It looks like some reporters are latching on to the number of times Sonia Sotomayor's decisions have been overturned by the SCOTUS, as though it tells us something about her. But it doesn't mean nearly as much as they seem to think it means, simply because there is no particular reason to think Sotomayor was "wrong," and the Supreme Court "right" based solely on the fact that the Court overturned her.
Liberals and conservatives alike can, with great ease, point to SCOTUS decisions that they think were incorrect. Having a decision overturned by SCOTUS doesn't necessarily mean a judge was "wrong"; it may just mean that the majority of Supreme Court justices at the time disagreed with her.
Is it news to simply collect in one place all the knee-jerk talking points issued from Republicans to Obama's SCOTUS pick? Hard to see how it is. Nonetheless, that's the approach Politico takes with article headline:
Sonia Sotomayor starts taking hits from opposition
And that literally is what the entire piece consists of; a laundry list of press releases issued by conservatives such as Mike Huckabee, as well as outlets like the National Abortion Control Board, the Judicial Confirmation Network, Cato Institute raising objections to the Supreme Court nominee.
It seems the right is frantically trying to explain away the fact that the first President Bush nominated Sonia Sotomayor to the U.S. district court, and having some success getting reporters to buy their spin. A little bit ago, Washington Post reporter Robert Barnes downplayed the appointment, making a factual error aong the way.
Now, Politico's Ben Smith says a Weekly Standard writer has "partially puncture[d]" the talking point that Bush appointed Sotomayor. Here's Smith:
One of the key talking points about Sotomayor is that she was first appointed by a Republican, President George H.W. Bush.
John McCormack partially punctures that one, noting that "Sotomayor was nominated as part of a compromise in which Democratic Senator Moynihan was allowed to recommend judges for two of the seven vacancies."
So it's worth keeping in mind that New York's other senator, Republican Al D'Amato, spoke glowingly of Sotomayor. As Media Matters has previously noted:
[D]uring the September 30, 1997, Senate Judiciary Committee hearing on the confirmation of several judicial nominations, D'Amato stated: "I predicted to this committee, almost five years ago, that Judge [Sonia] Sotomayor would be an exemplary, outstanding justice. She has demonstrated that, repeatedly. She has shown compassion, wisdom, one of the great intellects on the court."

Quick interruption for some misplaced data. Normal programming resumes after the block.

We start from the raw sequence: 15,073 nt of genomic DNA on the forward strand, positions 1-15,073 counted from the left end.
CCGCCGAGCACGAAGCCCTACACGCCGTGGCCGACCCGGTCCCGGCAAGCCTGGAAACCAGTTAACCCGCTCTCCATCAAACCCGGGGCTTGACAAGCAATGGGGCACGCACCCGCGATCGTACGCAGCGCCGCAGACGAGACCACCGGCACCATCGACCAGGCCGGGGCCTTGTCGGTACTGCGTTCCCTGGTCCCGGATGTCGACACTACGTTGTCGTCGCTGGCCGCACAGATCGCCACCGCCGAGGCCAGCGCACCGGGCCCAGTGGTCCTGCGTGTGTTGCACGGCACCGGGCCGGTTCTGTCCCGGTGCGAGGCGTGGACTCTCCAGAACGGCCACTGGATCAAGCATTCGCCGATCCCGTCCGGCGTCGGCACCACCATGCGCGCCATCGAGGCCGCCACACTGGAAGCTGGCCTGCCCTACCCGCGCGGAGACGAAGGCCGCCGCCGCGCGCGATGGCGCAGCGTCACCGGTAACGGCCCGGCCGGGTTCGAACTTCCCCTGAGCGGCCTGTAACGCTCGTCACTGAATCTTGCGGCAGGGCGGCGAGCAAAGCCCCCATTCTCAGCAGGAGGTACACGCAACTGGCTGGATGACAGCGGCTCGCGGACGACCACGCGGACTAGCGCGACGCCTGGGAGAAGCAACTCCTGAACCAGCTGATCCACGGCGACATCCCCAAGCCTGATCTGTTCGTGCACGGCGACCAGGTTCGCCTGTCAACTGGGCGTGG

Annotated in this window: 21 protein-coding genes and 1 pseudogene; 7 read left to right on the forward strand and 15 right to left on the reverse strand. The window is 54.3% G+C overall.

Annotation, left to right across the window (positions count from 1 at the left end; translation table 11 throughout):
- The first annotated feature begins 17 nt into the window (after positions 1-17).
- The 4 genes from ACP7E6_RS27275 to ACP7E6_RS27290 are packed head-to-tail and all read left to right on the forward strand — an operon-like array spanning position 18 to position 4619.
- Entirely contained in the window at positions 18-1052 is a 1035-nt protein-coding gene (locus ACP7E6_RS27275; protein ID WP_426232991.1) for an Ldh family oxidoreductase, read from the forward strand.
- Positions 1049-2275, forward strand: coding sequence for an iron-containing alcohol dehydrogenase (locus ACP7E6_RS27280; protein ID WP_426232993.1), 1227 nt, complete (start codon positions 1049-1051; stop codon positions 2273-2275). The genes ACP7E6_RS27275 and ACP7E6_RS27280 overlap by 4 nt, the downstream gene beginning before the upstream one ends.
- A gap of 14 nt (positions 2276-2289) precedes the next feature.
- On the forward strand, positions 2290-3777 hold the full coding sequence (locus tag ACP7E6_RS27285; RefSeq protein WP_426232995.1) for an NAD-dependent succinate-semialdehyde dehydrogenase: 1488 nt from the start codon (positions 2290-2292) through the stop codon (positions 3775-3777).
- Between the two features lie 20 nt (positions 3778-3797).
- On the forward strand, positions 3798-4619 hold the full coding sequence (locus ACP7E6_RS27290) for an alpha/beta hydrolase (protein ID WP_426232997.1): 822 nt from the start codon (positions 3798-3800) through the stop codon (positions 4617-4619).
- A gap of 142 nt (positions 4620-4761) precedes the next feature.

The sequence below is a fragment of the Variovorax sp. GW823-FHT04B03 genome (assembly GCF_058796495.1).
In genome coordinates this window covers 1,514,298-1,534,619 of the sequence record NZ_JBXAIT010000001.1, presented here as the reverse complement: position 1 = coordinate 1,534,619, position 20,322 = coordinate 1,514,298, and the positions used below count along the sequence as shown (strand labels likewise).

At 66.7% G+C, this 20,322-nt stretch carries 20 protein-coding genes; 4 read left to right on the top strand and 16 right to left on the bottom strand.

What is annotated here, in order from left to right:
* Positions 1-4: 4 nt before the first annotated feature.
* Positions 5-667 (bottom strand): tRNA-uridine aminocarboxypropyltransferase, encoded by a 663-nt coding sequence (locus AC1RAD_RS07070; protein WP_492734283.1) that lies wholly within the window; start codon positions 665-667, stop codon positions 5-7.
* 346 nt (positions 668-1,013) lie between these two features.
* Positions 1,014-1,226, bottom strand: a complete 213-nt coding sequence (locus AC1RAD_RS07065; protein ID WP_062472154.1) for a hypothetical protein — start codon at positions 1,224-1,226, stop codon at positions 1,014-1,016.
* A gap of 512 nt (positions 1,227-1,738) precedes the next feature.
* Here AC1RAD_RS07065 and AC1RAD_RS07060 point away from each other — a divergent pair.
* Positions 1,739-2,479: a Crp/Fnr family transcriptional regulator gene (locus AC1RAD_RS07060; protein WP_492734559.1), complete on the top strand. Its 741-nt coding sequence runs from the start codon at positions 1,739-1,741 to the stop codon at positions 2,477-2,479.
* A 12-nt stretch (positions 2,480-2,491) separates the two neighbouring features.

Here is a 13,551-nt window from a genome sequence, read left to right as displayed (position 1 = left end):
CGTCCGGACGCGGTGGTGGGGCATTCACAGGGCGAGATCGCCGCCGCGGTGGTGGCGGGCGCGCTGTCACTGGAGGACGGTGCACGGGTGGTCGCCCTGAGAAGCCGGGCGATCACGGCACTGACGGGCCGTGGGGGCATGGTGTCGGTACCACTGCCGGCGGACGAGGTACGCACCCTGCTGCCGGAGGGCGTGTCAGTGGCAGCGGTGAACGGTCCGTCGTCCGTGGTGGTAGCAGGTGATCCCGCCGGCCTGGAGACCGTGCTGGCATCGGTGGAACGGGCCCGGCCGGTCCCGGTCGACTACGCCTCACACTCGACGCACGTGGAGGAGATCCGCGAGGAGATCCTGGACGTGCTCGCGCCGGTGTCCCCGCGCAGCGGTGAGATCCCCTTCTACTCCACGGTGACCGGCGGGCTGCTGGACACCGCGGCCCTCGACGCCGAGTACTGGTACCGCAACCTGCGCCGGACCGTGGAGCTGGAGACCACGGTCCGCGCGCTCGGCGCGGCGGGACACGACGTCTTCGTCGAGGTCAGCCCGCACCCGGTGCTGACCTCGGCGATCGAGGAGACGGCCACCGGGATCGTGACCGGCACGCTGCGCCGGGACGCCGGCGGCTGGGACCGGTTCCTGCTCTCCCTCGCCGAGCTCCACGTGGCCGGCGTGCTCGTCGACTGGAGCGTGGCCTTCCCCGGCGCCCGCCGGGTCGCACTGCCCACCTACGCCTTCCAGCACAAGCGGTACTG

In fact, during D'Amato's 1998 unsuccessful re-election campaign, backers praised him for his support for Sotomayor. Here's a 1998 New York Post report:
D'Amato, meanwhile, snagged Herman Badillo's endorsement, marched in the Hispanic Day parade and launched a radio ad in Spanish attacking Schumer for missing votes in Congress on Puerto Rican issues.
Badillo praised D'Amato for spearheading the confirmation of Sonia Sotomayor, a Puerto Rican, to the U.S. Court of Appeals and for organizing disaster relief efforts recently for the hurricane-ravaged Dominican Republican and Puerto Rico.
Finally, the right's effort to downplay Bush's appointment of Sotomayor by pointing to the fact that Moynihan recommended her is, well, nonsense. Moynihan may have recommended her, but Bush still appointed her. Nobody would say Ruth Bader Ginsberg doesn't count as a Clinton nominee because Orrin Hatch recommended her to him, would they?
Washington Post reporter Robert Barnes:
Obama also said he would try to bridge the gap between Republicans and Democrats, and I think Republicans will argue this choice is not designed to appeal to them. That is part of the reason the President pointed out this morning that Sotomayor was initially appointed to the bench by President George H.W. Bush, although that was part of a deal with New York's Democratic senators.
New York's senators at the time were Democrat Patrick Moynihan and Republican Al D'Amato.
The conservative onslaught against Sonia Sotomayor should begin any minute now, and will presumably focus on the things conservatives always focus on: abortion, gay rights, affirmative action. They'll call her a "judicial activist," which they will suggest is the worst thing a judge can possibly be - even though the phrase basically has no meaning, and to the extent it does, the most "activist" member of the high court is probably Clarence Thomas.
And the media will likely proceed as though the topics the conservatives are focusing on are the most important things to address in their coverage of Sotomayor's nomination. And, certainly, abortion, gay rights, affirmative action, and executive power are important subjects; the media should examine Sotomayor's record and philosophy in these areas.